Nuclear Bomb Explosion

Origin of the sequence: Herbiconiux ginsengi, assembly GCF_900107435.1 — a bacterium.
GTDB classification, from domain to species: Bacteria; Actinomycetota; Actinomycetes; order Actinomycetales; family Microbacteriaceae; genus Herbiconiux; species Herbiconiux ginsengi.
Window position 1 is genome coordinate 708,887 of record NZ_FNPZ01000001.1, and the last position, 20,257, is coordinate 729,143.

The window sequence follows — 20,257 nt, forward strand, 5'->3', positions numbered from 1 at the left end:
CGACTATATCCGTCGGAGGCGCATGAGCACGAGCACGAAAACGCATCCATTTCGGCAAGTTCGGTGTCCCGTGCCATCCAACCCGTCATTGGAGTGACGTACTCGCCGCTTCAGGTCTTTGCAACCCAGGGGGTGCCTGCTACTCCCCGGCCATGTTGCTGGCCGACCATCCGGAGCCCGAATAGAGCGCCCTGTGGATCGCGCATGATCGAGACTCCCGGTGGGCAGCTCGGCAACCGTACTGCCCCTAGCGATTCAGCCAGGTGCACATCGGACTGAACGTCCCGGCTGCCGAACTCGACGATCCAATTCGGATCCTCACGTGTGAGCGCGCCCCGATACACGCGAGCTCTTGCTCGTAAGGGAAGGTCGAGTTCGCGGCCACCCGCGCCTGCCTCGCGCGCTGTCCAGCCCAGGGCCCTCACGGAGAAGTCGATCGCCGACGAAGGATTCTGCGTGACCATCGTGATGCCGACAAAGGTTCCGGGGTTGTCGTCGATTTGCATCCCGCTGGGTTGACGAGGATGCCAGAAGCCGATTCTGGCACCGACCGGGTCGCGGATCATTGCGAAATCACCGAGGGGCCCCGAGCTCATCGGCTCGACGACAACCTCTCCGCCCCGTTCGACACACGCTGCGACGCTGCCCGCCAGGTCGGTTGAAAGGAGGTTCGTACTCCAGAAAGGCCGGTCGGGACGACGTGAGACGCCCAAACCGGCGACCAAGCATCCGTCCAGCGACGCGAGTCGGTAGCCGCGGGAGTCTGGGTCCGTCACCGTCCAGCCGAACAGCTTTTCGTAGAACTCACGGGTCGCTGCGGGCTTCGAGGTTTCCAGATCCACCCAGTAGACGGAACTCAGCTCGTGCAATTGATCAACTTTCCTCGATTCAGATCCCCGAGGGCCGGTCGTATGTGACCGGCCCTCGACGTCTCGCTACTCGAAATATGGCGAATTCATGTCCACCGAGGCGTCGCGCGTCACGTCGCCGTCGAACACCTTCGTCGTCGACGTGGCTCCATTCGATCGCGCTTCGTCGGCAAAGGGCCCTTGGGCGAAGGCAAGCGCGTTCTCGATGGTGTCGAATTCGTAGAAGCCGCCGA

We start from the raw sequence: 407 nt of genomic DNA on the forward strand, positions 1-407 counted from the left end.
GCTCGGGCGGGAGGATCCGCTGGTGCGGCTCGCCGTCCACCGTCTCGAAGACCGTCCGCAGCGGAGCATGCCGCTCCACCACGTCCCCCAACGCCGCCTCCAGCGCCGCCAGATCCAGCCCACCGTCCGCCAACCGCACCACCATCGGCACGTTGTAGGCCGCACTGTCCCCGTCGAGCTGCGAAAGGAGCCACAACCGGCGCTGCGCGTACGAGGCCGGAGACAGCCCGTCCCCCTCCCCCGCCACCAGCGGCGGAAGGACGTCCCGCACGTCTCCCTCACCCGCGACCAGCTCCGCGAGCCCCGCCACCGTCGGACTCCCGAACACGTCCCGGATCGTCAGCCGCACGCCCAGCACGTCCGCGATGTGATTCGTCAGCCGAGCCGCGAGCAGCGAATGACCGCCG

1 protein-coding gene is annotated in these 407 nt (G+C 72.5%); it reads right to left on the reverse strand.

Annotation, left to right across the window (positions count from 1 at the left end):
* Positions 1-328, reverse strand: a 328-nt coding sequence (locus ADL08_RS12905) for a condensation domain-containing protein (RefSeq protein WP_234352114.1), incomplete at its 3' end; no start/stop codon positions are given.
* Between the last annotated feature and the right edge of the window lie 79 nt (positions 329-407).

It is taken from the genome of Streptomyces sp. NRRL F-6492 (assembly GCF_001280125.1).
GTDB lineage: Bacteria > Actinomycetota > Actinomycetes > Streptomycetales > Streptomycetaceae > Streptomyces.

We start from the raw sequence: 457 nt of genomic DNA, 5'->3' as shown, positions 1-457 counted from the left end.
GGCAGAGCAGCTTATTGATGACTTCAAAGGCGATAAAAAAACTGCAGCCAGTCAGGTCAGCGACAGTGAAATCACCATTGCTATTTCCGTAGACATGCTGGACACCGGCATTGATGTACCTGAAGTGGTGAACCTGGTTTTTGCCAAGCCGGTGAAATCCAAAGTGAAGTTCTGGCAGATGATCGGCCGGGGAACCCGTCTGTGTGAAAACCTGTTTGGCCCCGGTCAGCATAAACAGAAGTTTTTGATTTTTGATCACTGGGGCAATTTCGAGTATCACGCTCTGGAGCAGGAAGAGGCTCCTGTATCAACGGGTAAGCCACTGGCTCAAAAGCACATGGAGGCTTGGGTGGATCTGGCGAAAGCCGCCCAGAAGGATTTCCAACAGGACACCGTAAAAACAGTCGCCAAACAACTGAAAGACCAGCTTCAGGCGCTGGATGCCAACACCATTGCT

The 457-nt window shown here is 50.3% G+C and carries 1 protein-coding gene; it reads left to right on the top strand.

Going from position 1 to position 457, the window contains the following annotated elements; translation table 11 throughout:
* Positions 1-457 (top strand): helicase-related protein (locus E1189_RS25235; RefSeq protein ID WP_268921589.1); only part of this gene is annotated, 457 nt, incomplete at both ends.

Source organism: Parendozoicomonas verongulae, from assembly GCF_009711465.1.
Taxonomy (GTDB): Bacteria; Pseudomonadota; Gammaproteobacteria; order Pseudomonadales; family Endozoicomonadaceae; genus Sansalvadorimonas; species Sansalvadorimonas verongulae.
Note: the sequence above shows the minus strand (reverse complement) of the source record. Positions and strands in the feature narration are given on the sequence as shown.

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Another deterrence position is that nuclear proliferation can be desirable. In this case, it is argued that, unlike conventional weapons, nuclear weapons deter all-out war between states, and they succeeded in doing this during the Cold War between the U. S. and the Soviet Union. In the late 1950s and early 1960s, Gen. Pierre Marie Gallois of France, an adviser to Charles de Gaulle, argued in books like The Balance of Terror: Strategy for the Nuclear Age (1961) that mere possession of a nuclear arsenal was enough to ensure deterrence, and thus concluded that the spread of nuclear weapons could increase international stability. Some prominent neo-realist scholars, such as Kenneth Waltz and John Mearsheimer, have argued, along the lines of Gallois, that some forms of nuclear proliferation would decrease the likelihood of total war, especially in troubled regions of the world where there exists a single nuclear-weapon state. Aside from the public opinion that opposes proliferation in any form, there are two schools of thought on the matter: those, like Mearsheimer, who favored selective proliferation, and Waltz, who was somewhat more non-interventionist. Interest in proliferation and the stability-instability paradox that it generates continues to this day, with ongoing debate about indigenous Japanese and South Korean nuclear deterrent against North Korea.